About the Book
Book: The Yellow Lantern
Author: Angie Dicken
Genre: Christian Historical/Suspense
Release Date: August, 2019
Josephine Is Forced to Spy for Grave Robbers
Step into True Colors—a new series of Historical Stories of Romance and American Crime
In Massachusetts in 1824, Josephine Clayton awakes on the table of the doctor she’s assisted all these months. She was presumed dead by all and has become the doctor’s next corpse for his medical research. Frightened, the doctor tries to kill her, but Josephine begs to be spared. A deal is struck—Josie will leave her village and work at a distant cotton mill. All the while, she’ll await her true mission—posing as a mourner to help his body snatcher procure her replacement. At the mill though, Josie is praised for her medical remedies among the mill girls, gaining attention from the handsome factory manager Braham Taylor. Yet, when Braham’s own loved one becomes the prey for the next grave robbing, Josie must make a choice that could put her dark past behind her or steal away the promise of any future at all.
What price will Josie pay for love when her secrets begin to unravel?
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This is the third book in the True Colors: Historical Stories of American Crime series…books by different author that focus on various historical crimes with a fictional twist. The books are all unique to each other and can be read out of order. I’ve read the first 2 books in the series as well, and this one was my favorite so far.
This story takes place in 1824 and focuses on grave digging for the purpose of acquiring wealth as well as to experiment on bodies for medical purposes. The main character, Josie, finds herself in a very difficult predicament of being forced to assist a gravedigger in order to keep her father safe. Josie was a very endearing character and I appreciated that though she was sweet and kind, she was also assertive.
One issue I sometimes have in Christian Fiction is the presence of romances that feel forced. This book had a romance but it felt more genuine and wasn’t “instalove” that is often the case in Christian crime stories.
The author did an excellent job at setting the scene of this book. I truly felt like I was alongside the characters in 1824. There is a scene that is not very detailed but did make my stomach turn a bit (in regards to grave digging). I also enjoyed the setting of the cotton mill…seeing the lives of the women who worked in the factories was interesting.
Overall, this was an enjoyable story that I highly recommend to fans of crime stories.
I received this book from the author/publisher to review. All thoughts and opinions are my own.
About the Author
Angie Dicken credits her love of story to reading British literature during life as a military kid in England. Now living in the U.S. heartland, she’s a member of ACFW, sharing about author life with her fellow Alley Cats on The Writer’s Alley blog and Facebook page. Besides writing, she is a busy mom of four and works in Adult Ministry. Angie enjoys eclectic new restaurants, authentic conversation with friends, and date nights with her Texas Aggie husband. Connect with her online at www.angiedicken.com.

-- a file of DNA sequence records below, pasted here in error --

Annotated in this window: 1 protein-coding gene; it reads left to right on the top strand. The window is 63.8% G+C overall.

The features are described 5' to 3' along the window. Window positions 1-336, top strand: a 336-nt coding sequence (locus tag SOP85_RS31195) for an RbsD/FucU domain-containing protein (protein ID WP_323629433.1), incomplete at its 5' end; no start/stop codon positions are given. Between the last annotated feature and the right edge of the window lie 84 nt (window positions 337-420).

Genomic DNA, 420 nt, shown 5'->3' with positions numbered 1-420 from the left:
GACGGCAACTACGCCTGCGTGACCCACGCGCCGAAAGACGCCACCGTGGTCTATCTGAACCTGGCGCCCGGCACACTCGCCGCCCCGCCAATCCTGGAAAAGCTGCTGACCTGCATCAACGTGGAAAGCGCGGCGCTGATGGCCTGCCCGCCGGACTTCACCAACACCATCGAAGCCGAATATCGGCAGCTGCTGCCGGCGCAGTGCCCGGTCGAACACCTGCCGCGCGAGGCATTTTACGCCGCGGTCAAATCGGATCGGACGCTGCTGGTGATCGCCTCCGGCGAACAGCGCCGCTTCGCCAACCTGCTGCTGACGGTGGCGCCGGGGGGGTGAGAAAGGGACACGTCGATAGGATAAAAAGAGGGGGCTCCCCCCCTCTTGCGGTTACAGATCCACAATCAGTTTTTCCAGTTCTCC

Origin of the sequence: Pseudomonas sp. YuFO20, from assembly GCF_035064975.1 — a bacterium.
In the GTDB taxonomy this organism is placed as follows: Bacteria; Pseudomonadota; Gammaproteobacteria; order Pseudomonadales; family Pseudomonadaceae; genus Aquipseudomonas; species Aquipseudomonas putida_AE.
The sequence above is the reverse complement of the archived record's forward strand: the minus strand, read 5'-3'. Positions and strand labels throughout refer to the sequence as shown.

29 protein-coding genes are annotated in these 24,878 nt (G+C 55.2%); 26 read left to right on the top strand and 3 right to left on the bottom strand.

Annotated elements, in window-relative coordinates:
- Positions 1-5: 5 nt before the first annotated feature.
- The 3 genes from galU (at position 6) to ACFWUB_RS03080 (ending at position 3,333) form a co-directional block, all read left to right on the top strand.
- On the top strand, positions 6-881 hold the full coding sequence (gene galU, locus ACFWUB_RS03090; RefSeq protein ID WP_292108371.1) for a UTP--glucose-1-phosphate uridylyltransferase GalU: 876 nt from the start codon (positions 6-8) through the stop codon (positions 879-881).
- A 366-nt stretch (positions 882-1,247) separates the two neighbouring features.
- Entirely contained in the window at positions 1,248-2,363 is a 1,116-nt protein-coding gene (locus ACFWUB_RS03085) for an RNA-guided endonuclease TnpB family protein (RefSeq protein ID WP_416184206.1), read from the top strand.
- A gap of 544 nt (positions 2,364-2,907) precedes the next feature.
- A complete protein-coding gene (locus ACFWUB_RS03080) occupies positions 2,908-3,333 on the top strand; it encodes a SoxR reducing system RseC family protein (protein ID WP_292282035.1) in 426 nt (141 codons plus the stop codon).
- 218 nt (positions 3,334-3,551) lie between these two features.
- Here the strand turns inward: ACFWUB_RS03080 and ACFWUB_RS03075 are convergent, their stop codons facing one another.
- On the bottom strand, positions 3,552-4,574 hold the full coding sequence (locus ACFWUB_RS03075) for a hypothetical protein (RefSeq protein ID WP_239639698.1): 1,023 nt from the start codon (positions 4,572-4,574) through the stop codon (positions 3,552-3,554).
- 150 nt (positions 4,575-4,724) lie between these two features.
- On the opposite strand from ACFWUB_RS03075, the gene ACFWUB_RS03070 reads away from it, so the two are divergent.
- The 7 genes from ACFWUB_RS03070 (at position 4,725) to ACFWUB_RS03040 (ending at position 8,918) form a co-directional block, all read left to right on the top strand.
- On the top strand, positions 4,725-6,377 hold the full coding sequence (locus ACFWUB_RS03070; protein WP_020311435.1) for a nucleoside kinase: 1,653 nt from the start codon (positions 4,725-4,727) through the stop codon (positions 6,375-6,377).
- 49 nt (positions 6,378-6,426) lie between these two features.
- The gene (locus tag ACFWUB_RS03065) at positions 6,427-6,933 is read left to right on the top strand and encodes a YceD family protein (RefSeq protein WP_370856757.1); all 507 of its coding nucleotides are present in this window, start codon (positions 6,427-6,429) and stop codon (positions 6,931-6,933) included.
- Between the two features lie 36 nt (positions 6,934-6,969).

More from Angie
Barbour’s True Colors Crime concept intrigued me from the very beginning. Being the daughter of a doctor and discovering the ties of grave robbing to the early medical profession, I was excited to dive deep into 19th century Massachusetts. Grave robbing around Boston and New York was often employed by doctors desperate for medical advancement. Men and women were both involved in the procuring of bodies for doctors. Finding these accounts led me to take took a look at the current medical remedies of the time—tinctures, elixirs, and herbal concoctions. My heroine was created in the tension of a desire to heal and the desperation of medical pursuits.
Amidst these medical ties to the historical moment of 1824, something was also shifting among women in rural areas of New England. Many women were employed by newly built cotton mills (Lowell Mill was my inspiration for the fictional Gloughton Mill in The Yellow Lantern). These working opportunities for women offered an escape from their home-bound lives and the rare chance for independence. Of course, with such industrial environments, injuries, and sometimes death, would occur. Noting the accounts of these kind of fatalities in historical articles, my research came full circle.
I found three strong threads to weave into my grave-robbing story—desperate doctors in need of research, a doctor’s assistant needing an escape from her village, and a mill, not only offering that escape, but the chance at bodies for the desperate medical community.
My heroine, Josie Clay, found life in the tangle of these threads of mills, medicine, and grave robbing—all playing out within the pages of The Yellow Lantern.
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To celebrate her tour, Angie is giving away a grand prize package of a $25 Amazon gift card and a paperback copy of each of the books in the series!!
Be sure to comment on the blog stops for nine extra entries into the giveaway! Click the link below to enter.